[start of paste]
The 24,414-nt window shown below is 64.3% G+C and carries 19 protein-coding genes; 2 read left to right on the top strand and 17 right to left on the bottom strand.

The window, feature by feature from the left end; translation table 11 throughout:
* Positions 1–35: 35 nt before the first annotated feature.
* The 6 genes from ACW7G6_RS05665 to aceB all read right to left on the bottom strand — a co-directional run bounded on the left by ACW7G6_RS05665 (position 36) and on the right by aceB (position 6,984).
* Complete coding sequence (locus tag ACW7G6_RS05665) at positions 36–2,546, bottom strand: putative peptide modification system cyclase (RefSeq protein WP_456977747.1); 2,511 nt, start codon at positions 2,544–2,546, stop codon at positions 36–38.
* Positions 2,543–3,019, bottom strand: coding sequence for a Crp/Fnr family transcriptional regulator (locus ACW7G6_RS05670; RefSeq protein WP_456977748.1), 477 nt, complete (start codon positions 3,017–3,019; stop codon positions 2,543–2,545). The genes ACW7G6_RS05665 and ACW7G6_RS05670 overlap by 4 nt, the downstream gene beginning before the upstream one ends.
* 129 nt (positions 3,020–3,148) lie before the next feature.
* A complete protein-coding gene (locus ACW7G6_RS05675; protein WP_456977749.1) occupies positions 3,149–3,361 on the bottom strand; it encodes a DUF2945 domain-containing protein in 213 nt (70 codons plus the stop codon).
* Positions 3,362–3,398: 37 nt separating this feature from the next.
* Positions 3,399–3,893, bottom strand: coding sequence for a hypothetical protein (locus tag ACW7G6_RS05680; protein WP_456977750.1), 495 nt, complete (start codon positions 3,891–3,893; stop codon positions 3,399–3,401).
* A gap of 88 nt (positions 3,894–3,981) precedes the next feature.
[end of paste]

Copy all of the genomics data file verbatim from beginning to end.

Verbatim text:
The 24,414-nt window shown below is 64.3% G+C and carries 19 protein-coding genes; 2 read left to right on the top strand and 17 right to left on the bottom strand.

The window, feature by feature from the left end; translation table 11 throughout:
* Positions 1–35: 35 nt before the first annotated feature.
* The 6 genes from ACW7G6_RS05665 to aceB all read right to left on the bottom strand — a co-directional run bounded on the left by ACW7G6_RS05665 (position 36) and on the right by aceB (position 6,984).
* Complete coding sequence (locus tag ACW7G6_RS05665) at positions 36–2,546, bottom strand: putative peptide modification system cyclase (RefSeq protein WP_456977747.1); 2,511 nt, start codon at positions 2,544–2,546, stop codon at positions 36–38.
* Positions 2,543–3,019, bottom strand: coding sequence for a Crp/Fnr family transcriptional regulator (locus ACW7G6_RS05670; RefSeq protein WP_456977748.1), 477 nt, complete (start codon positions 3,017–3,019; stop codon positions 2,543–2,545). The genes ACW7G6_RS05665 and ACW7G6_RS05670 overlap by 4 nt, the downstream gene beginning before the upstream one ends.
* 129 nt (positions 3,020–3,148) lie before the next feature.
* A complete protein-coding gene (locus ACW7G6_RS05675; protein WP_456977749.1) occupies positions 3,149–3,361 on the bottom strand; it encodes a DUF2945 domain-containing protein in 213 nt (70 codons plus the stop codon).
* Positions 3,362–3,398: 37 nt separating this feature from the next.
* Positions 3,399–3,893, bottom strand: coding sequence for a hypothetical protein (locus tag ACW7G6_RS05680; protein WP_456977750.1), 495 nt, complete (start codon positions 3,891–3,893; stop codon positions 3,399–3,401).
* A gap of 88 nt (positions 3,894–3,981) precedes the next feature.